Wells Terrace closure: ‘We don’t know how we will survive’ say Finsbury Park traders
- Credit: Archant
Traders fear the closure of the Wells Terrace entrance to Finsbury Park station could spell the end for their businesses.
Cafes, restaurants and shops in Clifton Terrace rely on the thousands of people using the station every day for custom, but from Monday those people will all be using a different route.
The owners already know what to expect, saying they lose up to 70 per cent of their business whenever the entrance closes for a day due to strikes or maintenance work.
“It will kill us,” said Riza Berktas, 37, who has been manager of Metro Supermarket for four years. “We don’t know what we’re going to do – we haven’t had any information.
“We can’t survive for three years – we pay £16,000 rates. We will see in three years’ time how many shops will be closed down. How are we going to pay?”
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Hussein Jaber has run Gadz coffee bar for 15 years and has called for reduced business rates. He said: “We don’t know how we are going to survive. If the council doesn’t help us I guarantee shops will close.”
Over the road, Imran Chanchala, 33, manager of Nisa Local, said the shop has already cancelled thousands of pounds in maintenance work.
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Clifton Terrace has seen a string of restaurants open in the last year. If they survive the next three years they will be competing with outlets in the £220million City North development causing the closure.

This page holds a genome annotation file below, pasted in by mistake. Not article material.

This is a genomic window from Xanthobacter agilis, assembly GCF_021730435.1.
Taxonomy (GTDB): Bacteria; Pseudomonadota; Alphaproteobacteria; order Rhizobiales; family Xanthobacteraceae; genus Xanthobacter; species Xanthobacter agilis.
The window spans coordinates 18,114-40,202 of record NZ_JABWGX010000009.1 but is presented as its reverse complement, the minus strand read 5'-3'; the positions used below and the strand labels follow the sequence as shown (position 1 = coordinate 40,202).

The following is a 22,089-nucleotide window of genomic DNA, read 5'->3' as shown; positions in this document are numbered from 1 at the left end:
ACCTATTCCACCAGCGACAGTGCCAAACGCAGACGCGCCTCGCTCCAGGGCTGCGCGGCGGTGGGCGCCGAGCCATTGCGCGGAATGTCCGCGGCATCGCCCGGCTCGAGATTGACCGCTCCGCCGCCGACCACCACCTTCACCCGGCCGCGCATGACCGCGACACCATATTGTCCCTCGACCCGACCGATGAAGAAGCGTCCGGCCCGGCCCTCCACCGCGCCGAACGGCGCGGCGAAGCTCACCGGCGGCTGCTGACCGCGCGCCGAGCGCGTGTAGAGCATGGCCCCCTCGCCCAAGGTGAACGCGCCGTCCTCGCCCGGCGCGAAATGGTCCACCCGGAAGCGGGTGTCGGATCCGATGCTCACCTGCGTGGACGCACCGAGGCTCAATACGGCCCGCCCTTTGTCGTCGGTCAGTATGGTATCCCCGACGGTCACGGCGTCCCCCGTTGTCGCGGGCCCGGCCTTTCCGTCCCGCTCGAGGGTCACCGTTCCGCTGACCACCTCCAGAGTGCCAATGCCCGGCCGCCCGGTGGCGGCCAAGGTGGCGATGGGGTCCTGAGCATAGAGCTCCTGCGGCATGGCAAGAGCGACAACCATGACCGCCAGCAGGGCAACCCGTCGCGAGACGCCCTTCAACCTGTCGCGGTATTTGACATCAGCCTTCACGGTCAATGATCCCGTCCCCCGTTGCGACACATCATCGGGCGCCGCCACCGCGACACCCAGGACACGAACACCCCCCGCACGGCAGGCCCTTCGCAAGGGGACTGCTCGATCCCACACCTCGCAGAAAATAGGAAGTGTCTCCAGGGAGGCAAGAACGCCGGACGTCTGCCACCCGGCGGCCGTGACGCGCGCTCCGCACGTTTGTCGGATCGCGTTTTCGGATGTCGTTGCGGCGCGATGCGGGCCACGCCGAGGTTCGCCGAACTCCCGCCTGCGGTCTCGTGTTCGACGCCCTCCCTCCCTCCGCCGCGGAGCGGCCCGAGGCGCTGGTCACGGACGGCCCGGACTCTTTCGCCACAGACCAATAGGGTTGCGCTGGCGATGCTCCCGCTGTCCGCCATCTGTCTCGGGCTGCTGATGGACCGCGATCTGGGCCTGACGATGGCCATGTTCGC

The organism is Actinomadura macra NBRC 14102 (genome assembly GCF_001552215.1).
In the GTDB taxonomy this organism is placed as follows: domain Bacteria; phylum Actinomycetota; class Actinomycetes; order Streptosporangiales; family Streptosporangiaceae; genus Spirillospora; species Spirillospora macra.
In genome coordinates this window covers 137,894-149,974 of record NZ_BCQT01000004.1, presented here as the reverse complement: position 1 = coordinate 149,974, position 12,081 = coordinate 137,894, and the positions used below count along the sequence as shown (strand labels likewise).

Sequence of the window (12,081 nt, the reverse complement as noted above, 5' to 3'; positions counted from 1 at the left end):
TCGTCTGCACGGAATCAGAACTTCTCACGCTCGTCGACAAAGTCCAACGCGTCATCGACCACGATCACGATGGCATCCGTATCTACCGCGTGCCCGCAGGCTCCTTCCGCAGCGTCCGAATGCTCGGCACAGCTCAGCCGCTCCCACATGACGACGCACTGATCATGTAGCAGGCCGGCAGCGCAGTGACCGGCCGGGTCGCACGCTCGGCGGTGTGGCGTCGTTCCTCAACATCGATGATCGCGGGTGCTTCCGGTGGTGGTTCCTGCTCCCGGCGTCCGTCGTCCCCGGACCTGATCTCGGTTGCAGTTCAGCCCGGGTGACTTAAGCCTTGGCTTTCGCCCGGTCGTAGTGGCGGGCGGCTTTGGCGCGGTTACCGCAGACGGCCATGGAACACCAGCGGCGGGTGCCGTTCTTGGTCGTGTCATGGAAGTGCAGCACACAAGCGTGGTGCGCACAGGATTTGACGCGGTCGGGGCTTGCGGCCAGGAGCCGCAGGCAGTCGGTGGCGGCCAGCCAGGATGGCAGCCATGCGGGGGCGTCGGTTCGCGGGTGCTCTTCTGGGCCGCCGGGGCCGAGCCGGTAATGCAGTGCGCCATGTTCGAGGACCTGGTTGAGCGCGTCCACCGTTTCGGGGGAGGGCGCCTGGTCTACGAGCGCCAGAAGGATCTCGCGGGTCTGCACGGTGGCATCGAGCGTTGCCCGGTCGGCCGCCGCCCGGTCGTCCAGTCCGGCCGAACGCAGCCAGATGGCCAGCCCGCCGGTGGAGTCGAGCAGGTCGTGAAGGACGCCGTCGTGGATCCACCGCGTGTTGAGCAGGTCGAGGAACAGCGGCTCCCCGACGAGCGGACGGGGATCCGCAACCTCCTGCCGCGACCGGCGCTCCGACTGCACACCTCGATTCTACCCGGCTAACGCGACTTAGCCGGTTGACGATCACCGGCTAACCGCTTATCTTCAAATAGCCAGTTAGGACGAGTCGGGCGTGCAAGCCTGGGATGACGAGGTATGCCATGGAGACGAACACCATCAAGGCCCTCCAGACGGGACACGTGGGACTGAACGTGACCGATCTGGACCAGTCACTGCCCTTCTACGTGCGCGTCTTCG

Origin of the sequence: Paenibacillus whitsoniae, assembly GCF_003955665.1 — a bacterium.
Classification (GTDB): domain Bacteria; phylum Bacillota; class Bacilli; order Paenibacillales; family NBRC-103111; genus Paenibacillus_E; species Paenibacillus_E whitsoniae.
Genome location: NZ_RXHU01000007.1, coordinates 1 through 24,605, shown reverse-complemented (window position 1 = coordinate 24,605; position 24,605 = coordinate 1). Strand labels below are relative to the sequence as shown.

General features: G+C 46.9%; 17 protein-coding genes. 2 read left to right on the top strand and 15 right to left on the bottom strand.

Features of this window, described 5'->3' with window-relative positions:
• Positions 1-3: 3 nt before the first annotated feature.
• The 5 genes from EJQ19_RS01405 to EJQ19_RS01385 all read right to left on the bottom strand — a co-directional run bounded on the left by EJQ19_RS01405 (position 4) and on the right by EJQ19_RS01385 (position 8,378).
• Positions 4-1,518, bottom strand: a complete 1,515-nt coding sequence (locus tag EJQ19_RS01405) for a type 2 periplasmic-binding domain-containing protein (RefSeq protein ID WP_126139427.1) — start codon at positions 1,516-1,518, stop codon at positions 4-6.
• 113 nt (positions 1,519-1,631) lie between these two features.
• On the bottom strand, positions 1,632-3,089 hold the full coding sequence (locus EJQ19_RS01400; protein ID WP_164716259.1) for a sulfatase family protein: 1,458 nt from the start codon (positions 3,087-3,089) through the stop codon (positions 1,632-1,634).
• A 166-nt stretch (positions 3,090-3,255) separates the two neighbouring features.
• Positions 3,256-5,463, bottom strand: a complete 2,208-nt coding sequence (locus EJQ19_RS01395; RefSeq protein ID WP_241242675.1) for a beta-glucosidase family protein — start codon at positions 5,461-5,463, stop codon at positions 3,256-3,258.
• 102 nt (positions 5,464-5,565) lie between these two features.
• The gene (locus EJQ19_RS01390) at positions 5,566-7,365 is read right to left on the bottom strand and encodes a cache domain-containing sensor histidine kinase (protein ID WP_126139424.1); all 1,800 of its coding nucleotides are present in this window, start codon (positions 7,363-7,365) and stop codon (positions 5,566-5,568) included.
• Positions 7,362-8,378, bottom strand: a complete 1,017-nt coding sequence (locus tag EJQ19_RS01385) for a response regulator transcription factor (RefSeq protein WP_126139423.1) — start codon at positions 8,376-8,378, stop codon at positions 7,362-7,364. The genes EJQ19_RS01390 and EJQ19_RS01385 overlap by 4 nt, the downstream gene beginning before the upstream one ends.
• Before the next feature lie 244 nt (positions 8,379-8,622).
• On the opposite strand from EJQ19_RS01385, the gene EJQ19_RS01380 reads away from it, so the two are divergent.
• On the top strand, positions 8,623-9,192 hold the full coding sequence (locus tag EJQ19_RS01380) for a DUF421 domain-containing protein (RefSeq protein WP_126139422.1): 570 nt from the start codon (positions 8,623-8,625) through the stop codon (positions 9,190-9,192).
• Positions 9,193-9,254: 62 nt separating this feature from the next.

Rishi Mistry, the 25-year-old owner of Wing Zone, said he was never told the extent of the work when he took out the lease, and wouldn’t have done so if he did.
He added: “A lot of our business is takeaway or dine in so we rely on people knowing we are here. We were told this area was up and coming, and we hope it is, but the only fact we know now is that the entrance is closing.”
The town hall said it would do all it could to support traders, including offering rate relief and calling on land owners TfL to communicate regularly and compensate affected businesses.
Assistant chief executive Lela Kogbara said: “We understand some traders are concerned about how the closure could affect their business, and we’re sorry if some of them haven’t received communications.
“We’ve written to traders to ensure they know about the available support such as business rates relief.
A “major marketing campaign” will advertise the area and the 300 construction staff will be urged to use the local businesses.